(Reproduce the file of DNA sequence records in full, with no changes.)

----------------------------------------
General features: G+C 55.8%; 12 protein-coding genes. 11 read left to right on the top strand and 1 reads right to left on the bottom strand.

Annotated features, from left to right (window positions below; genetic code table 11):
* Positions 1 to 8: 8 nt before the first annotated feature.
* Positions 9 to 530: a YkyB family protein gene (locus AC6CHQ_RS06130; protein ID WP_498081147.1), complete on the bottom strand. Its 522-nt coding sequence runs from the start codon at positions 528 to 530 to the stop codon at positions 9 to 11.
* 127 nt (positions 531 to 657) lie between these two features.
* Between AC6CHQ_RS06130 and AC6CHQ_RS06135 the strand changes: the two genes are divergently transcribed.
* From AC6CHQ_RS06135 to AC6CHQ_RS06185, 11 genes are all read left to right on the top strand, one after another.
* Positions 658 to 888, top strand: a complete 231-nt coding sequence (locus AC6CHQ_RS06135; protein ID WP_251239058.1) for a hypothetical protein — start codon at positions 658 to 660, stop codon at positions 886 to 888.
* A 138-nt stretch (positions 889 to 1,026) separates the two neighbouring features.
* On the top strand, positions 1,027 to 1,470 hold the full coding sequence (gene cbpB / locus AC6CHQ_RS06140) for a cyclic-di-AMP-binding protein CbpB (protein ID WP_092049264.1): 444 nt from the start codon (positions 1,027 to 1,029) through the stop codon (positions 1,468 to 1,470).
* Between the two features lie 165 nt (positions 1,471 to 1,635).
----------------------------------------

General features: G+C 55.8%; 12 protein-coding genes. 11 read left to right on the top strand and 1 reads right to left on the bottom strand.

Annotated features, from left to right (window positions below; genetic code table 11):
* Positions 1 to 8: 8 nt before the first annotated feature.
* Positions 9 to 530: a YkyB family protein gene (locus AC6CHQ_RS06130; protein ID WP_498081147.1), complete on the bottom strand. Its 522-nt coding sequence runs from the start codon at positions 528 to 530 to the stop codon at positions 9 to 11.
* 127 nt (positions 531 to 657) lie between these two features.
* Between AC6CHQ_RS06130 and AC6CHQ_RS06135 the strand changes: the two genes are divergently transcribed.
* From AC6CHQ_RS06135 to AC6CHQ_RS06185, 11 genes are all read left to right on the top strand, one after another.
* Positions 658 to 888, top strand: a complete 231-nt coding sequence (locus AC6CHQ_RS06135; protein ID WP_251239058.1) for a hypothetical protein — start codon at positions 658 to 660, stop codon at positions 886 to 888.
* A 138-nt stretch (positions 889 to 1,026) separates the two neighbouring features.
* On the top strand, positions 1,027 to 1,470 hold the full coding sequence (gene cbpB / locus AC6CHQ_RS06140) for a cyclic-di-AMP-binding protein CbpB (protein ID WP_092049264.1): 444 nt from the start codon (positions 1,027 to 1,029) through the stop codon (positions 1,468 to 1,470).
* Between the two features lie 165 nt (positions 1,471 to 1,635).